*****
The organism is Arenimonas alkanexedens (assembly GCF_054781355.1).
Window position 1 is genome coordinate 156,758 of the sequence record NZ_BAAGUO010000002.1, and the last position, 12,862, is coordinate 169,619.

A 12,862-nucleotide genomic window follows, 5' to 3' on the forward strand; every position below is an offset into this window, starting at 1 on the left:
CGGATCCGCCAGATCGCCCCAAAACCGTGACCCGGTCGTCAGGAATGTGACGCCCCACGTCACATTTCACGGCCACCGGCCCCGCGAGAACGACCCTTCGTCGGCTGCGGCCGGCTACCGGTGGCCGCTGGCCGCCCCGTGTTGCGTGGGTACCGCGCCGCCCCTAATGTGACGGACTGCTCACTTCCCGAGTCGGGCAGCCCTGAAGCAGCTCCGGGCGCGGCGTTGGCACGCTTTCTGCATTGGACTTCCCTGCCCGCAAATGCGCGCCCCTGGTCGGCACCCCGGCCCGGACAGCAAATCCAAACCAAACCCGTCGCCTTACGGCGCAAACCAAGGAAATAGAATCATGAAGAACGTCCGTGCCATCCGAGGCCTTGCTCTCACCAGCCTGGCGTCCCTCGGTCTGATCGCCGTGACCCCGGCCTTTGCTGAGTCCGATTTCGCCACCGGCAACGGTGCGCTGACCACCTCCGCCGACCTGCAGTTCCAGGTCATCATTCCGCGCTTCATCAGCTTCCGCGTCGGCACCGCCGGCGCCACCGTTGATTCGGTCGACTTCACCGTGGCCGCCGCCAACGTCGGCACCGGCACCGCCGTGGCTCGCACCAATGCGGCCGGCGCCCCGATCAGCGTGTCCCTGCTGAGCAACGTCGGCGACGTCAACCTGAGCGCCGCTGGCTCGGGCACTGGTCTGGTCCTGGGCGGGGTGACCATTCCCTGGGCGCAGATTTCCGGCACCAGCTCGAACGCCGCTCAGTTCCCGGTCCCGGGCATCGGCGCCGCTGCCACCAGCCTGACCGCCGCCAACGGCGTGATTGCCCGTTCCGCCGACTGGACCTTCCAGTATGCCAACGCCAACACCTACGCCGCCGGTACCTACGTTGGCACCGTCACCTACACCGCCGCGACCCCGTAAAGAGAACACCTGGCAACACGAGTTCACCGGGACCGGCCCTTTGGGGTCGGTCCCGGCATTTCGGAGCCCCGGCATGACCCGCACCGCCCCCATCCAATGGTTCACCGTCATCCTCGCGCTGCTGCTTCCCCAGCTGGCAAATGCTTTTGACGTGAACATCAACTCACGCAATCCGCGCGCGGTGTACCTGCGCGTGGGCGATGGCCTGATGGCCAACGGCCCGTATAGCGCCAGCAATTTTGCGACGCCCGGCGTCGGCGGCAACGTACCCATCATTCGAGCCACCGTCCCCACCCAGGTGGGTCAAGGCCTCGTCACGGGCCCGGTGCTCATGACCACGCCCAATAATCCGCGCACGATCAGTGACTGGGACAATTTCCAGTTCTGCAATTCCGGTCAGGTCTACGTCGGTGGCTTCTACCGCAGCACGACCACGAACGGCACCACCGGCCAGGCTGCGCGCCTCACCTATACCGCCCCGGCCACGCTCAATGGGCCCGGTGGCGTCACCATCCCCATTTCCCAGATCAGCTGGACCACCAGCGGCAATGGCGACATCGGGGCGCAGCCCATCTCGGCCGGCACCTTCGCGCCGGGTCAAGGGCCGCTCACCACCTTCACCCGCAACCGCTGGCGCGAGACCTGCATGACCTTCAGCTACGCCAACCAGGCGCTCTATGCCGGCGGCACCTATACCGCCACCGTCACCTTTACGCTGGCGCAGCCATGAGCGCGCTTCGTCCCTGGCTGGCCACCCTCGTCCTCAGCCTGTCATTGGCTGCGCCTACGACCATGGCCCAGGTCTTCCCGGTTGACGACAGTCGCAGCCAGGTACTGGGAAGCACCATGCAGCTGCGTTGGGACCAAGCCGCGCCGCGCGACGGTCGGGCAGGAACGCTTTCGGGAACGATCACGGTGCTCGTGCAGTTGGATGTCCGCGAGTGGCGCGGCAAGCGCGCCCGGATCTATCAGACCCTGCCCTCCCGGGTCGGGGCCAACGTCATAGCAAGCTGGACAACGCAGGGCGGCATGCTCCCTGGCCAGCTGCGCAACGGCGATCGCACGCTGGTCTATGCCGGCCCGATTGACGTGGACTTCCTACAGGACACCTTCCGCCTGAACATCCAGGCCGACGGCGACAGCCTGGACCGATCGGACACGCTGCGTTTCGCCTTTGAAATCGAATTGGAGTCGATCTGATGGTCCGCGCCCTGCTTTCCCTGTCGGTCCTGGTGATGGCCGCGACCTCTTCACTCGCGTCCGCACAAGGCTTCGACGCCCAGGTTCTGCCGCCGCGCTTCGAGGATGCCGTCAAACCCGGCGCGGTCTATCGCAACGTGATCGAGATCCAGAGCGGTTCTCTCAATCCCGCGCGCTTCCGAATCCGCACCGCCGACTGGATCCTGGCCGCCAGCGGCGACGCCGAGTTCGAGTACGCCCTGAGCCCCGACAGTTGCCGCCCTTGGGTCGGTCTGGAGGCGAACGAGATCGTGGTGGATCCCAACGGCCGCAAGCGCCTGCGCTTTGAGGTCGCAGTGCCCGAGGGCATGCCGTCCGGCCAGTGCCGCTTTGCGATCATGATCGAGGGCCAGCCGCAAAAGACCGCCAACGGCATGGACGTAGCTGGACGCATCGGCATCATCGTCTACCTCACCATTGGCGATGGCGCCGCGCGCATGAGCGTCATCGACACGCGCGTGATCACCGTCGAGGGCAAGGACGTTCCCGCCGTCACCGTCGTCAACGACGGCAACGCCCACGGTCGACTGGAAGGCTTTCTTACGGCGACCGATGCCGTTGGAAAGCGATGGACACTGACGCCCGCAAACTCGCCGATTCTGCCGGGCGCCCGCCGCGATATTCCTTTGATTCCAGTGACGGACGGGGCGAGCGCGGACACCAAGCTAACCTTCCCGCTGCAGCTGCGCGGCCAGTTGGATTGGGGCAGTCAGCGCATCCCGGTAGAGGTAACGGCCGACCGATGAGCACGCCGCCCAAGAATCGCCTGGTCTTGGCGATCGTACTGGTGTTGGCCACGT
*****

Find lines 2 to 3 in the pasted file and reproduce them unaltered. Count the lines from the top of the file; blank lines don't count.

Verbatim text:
Window position 1 is genome coordinate 156,758 of the sequence record NZ_BAAGUO010000002.1, and the last position, 12,862, is coordinate 169,619.

A 12,862-nucleotide genomic window follows, 5' to 3' on the forward strand; every position below is an offset into this window, starting at 1 on the left: